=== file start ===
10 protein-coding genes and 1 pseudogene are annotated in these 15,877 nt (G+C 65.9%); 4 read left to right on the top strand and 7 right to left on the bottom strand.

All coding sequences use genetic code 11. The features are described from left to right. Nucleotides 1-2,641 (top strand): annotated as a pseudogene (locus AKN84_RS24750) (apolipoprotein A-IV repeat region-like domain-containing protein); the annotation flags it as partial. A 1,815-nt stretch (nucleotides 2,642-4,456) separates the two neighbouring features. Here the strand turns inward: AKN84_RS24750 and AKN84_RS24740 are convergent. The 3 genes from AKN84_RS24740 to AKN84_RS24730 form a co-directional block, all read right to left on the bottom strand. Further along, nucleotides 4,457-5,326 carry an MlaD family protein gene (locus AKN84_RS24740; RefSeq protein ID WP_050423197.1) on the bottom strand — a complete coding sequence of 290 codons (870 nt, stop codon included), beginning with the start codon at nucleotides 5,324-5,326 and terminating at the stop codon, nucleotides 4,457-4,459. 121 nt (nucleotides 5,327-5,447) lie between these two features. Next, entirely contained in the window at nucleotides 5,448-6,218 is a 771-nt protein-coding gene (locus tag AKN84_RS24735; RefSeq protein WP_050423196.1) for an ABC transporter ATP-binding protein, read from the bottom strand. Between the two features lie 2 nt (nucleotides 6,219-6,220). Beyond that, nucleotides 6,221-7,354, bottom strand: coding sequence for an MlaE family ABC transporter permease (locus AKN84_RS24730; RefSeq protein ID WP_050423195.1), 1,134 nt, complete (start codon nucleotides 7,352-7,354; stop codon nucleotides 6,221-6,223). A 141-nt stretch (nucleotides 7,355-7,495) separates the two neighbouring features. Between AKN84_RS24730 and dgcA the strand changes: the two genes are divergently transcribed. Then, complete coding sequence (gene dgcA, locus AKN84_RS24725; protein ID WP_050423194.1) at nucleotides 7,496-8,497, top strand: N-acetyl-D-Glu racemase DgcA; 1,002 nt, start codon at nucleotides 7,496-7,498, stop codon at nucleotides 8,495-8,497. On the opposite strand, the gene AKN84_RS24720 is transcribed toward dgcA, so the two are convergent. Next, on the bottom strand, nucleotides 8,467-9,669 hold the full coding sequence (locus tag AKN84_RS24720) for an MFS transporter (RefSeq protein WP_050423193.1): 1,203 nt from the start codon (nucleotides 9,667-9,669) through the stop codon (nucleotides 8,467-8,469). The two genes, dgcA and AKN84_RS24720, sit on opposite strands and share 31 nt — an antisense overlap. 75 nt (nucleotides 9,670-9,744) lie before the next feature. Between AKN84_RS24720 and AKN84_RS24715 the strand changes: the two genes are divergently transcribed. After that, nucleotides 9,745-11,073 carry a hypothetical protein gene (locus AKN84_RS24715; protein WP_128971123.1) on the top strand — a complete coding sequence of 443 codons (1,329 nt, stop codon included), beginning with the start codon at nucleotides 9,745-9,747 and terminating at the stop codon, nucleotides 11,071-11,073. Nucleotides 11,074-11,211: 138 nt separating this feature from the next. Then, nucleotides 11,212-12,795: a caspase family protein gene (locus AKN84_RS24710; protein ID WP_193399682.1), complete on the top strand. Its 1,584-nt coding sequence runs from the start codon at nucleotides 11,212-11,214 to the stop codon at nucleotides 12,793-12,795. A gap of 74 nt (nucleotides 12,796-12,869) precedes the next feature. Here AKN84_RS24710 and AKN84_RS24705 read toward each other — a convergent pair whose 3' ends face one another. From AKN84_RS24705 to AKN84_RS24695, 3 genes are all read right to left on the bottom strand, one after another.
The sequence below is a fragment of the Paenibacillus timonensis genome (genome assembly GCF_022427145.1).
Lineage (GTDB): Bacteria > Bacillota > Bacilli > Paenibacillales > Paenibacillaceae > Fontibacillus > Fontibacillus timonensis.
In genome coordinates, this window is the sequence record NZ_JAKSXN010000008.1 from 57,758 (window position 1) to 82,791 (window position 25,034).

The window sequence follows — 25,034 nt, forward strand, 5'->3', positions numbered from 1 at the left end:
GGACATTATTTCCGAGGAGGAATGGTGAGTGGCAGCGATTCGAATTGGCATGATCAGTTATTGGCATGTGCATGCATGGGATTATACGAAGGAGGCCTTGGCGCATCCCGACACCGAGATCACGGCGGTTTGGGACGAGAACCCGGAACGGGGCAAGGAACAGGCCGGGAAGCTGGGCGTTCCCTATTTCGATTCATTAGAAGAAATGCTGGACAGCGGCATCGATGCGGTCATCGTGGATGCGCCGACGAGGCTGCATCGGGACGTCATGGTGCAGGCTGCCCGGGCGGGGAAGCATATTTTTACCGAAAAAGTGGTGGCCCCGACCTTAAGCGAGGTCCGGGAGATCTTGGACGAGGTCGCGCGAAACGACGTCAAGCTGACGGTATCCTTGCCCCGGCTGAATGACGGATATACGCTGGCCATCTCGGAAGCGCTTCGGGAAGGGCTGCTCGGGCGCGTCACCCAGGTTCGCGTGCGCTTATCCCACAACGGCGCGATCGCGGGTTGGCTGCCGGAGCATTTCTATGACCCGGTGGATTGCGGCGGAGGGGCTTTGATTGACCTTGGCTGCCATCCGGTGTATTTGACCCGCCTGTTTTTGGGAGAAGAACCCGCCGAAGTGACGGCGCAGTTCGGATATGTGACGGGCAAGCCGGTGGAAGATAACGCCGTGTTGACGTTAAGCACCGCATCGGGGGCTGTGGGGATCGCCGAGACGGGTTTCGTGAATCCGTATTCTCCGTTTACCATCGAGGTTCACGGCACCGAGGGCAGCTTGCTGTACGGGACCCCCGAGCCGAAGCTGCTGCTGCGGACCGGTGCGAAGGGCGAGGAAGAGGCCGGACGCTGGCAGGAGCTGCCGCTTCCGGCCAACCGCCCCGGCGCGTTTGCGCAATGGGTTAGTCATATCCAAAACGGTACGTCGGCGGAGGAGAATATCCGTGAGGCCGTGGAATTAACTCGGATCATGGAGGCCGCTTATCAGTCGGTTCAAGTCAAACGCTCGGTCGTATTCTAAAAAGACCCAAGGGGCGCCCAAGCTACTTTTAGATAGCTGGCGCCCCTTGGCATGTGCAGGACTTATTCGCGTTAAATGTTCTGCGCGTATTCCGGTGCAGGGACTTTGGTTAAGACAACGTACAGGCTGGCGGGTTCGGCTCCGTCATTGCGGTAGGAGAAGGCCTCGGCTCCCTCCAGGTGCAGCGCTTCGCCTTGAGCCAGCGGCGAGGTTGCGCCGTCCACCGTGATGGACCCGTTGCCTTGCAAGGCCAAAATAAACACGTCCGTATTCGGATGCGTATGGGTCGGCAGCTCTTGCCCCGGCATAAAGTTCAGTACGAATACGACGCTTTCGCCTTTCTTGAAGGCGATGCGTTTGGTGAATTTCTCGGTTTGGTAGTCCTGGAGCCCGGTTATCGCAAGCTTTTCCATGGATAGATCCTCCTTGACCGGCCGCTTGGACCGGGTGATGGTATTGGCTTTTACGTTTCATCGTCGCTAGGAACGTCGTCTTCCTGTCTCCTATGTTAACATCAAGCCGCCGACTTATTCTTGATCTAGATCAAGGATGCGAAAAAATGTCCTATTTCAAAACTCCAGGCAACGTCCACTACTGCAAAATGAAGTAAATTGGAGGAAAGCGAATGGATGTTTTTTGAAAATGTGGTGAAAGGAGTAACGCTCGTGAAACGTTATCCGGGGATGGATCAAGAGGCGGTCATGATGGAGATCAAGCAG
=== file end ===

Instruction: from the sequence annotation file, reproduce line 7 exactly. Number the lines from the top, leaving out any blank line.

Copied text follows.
GGACATTATTTCCGAGGAGGAATGGTGAGTGGCAGCGATTCGAATTGGCATGATCAGTTATTGGCATGTGCATGCATGGGATTATACGAAGGAGGCCTTGGCGCATCCCGACACCGAGATCACGGCGGTTTGGGACGAGAACCCGGAACGGGGCAAGGAACAGGCCGGGAAGCTGGGCGTTCCCTATTTCGATTCATTAGAAGAAATGCTGGACAGCGGCATCGATGCGGTCATCGTGGATGCGCCGACGAGGCTGCATCGGGACGTCATGGTGCAGGCTGCCCGGGCGGGGAAGCATATTTTTACCGAAAAAGTGGTGGCCCCGACCTTAAGCGAGGTCCGGGAGATCTTGGACGAGGTCGCGCGAAACGACGTCAAGCTGACGGTATCCTTGCCCCGGCTGAATGACGGATATACGCTGGCCATCTCGGAAGCGCTTCGGGAAGGGCTGCTCGGGCGCGTCACCCAGGTTCGCGTGCGCTTATCCCACAACGGCGCGATCGCGGGTTGGCTGCCGGAGCATTTCTATGACCCGGTGGATTGCGGCGGAGGGGCTTTGATTGACCTTGGCTGCCATCCGGTGTATTTGACCCGCCTGTTTTTGGGAGAAGAACCCGCCGAAGTGACGGCGCAGTTCGGATATGTGACGGGCAAGCCGGTGGAAGATAACGCCGTGTTGACGTTAAGCACCGCATCGGGGGCTGTGGGGATCGCCGAGACGGGTTTCGTGAATCCGTATTCTCCGTTTACCATCGAGGTTCACGGCACCGAGGGCAGCTTGCTGTACGGGACCCCCGAGCCGAAGCTGCTGCTGCGGACCGGTGCGAAGGGCGAGGAAGAGGCCGGACGCTGGCAGGAGCTGCCGCTTCCGGCCAACCGCCCCGGCGCGTTTGCGCAATGGGTTAGTCATATCCAAAACGGTACGTCGGCGGAGGAGAATATCCGTGAGGCCGTGGAATTAACTCGGATCATGGAGGCCGCTTATCAGTCGGTTCAAGTCAAACGCTCGGTCGTATTCTAAAAAGACCCAAGGGGCGCCCAAGCTACTTTTAGATAGCTGGCGCCCCTTGGCATGTGCAGGACTTATTCGCGTTAAATGTTCTGCGCGTATTCCGGTGCAGGGACTTTGGTTAAGACAACGTACAGGCTGGCGGGTTCGGCTCCGTCATTGCGGTAGGAGAAGGCCTCGGCTCCCTCCAGGTGCAGCGCTTCGCCTTGAGCCAGCGGCGAGGTTGCGCCGTCCACCGTGATGGACCCGTTGCCTTGCAAGGCCAAAATAAACACGTCCGTATTCGGATGCGTATGGGTCGGCAGCTCTTGCCCCGGCATAAAGTTCAGTACGAATACGACGCTTTCGCCTTTCTTGAAGGCGATGCGTTTGGTGAATTTCTCGGTTTGGTAGTCCTGGAGCCCGGTTATCGCAAGCTTTTCCATGGATAGATCCTCCTTGACCGGCCGCTTGGACCGGGTGATGGTATTGGCTTTTACGTTTCATCGTCGCTAGGAACGTCGTCTTCCTGTCTCCTATGTTAACATCAAGCCGCCGACTTATTCTTGATCTAGATCAAGGATGCGAAAAAATGTCCTATTTCAAAACTCCAGGCAACGTCCACTACTGCAAAATGAAGTAAATTGGAGGAAAGCGAATGGATGTTTTTTGAAAATGTGGTGAAAGGAGTAACGCTCGTGAAACGTTATCCGGGGATGGATCAAGAGGCGGTCATGATGGAGATCAAGCAG